Here’s another trick of the trade that will make your life easier.

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Plastics change viscosity in response to shear. That means you must tightly control injection speed and fill time to get consistent parts.

Here’s another trick of the trade that will make your life easier. The subject is viscosity and the fact that plastic changes viscosity in processing, and if you change injection speed, viscosity changes big-time. Many of you have seen or worked with this in the form of a viscosity curve (see illustration).

To control your process you have to control injection velocity or fill time, and the tolerance is especially tight. Fill time must be kept to ±0.04 sec, because polymer viscosity is so sensitive to shear rate. Sorry, no arguments here: You must control fill time to keep your parts consistent shot to shot, run to run, machine to machine. Setting up a process so that the machine (rather than you) controls fill time will make your life on the shop floor easier. You might just get to eat lunch and go home on time, not to mention making higher-quality parts with less scrap.

If the strategy is to control fill time to ±0.04 sec, how do we do it correctly and safely? To control speed in a car you need to have more power available than what you are currently using. If you are going up a steep hill on cruise control, you need enough power from the engine to maintain the 70 mph you want. The same concept applies to controlling first-stage filling on an injection machine, but with one difference: If you apply too much power (pressure), you can damage a slide or other delicate part of a mold. In the case of a multi-cavity tool, there is the chance that a cavity will accidentally block and you could be trying to push four cavities worth of plastic into three. Remember that the first stage (filling), with the hold pressure set near zero, should only make a short shot.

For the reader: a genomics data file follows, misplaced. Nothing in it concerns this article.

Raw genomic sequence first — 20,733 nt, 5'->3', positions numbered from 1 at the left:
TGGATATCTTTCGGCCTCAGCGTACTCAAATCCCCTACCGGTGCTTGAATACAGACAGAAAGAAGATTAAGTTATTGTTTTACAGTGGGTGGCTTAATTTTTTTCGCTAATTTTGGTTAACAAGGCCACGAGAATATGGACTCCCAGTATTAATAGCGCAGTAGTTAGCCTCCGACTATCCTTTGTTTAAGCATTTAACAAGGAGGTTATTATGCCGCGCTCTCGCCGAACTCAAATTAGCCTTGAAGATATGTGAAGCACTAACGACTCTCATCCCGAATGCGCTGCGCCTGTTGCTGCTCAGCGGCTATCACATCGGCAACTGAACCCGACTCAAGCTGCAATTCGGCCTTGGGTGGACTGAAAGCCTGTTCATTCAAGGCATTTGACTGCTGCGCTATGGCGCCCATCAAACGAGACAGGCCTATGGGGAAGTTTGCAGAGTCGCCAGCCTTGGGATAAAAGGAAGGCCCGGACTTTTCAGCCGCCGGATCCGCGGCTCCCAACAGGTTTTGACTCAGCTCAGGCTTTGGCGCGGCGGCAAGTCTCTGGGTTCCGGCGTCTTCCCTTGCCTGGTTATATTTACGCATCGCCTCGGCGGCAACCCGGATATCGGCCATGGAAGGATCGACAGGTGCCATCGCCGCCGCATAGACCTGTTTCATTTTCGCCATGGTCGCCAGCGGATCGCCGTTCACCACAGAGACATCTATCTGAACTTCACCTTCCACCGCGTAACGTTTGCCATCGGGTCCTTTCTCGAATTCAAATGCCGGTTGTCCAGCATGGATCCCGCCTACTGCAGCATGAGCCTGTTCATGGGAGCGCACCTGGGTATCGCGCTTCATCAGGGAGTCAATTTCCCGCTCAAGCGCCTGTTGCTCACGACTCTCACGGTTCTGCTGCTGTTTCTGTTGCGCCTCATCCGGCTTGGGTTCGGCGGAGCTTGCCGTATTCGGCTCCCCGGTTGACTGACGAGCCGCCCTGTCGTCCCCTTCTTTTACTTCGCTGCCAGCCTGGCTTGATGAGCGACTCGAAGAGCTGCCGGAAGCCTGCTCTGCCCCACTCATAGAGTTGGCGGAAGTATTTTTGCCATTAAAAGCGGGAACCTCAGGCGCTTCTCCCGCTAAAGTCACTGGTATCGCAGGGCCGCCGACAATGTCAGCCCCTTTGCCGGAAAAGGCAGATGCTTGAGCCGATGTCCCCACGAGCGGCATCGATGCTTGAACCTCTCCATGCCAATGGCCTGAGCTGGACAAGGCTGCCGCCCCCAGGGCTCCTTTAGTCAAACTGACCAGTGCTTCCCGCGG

Whether your machine is electric or hydraulic, closed or open loop, it doesn’t matter—to keep fill time constant while running requires that extra pressure be available. This is the “Delta P,” the pressure difference between what was used and what pressure was available.

As viscosity varies due to different resin lots, colors, regrind percentages, or moisture content, you want the machine to adjust for viscosity changes so you do not have to. If the machine has enough extra pressure and the new batch of resin is stiffer, it will use more pressure, like a car climbing a hill. If the material is of lower viscosity, the machine will use lower pressure. In fact, each shot should use a little different pressure because of the hundreds of variables that exist in processing.

The question now becomes how much extra pressure is needed for your machine to control fill time and adjust for viscosity changes? Some folks recommend 10% to 20% extra. At times that might be enough, but it would be better to know for sure, not guess or assume. For an easy, 30-minute test to find the exact Delta P required for your machine, visit this page of my website: scientificmolding.com/articles/delta_p_procedure.pdf. Remember to do the experiment at three different speeds, once a year. As a rule for hydraulic machines, Delta P is 200 to 400 psi. Electrics usually require 1500 to 4000 psi.

 

About the Author

John Bozzelli is the founder of Injection Molding Solutions (Scientific Molding) in Midland, Mich., a provider of training and consulting services to injection molders, including LIMS and other specialties. E-mail john@scientificmolding.com or visit scientificmolding.com.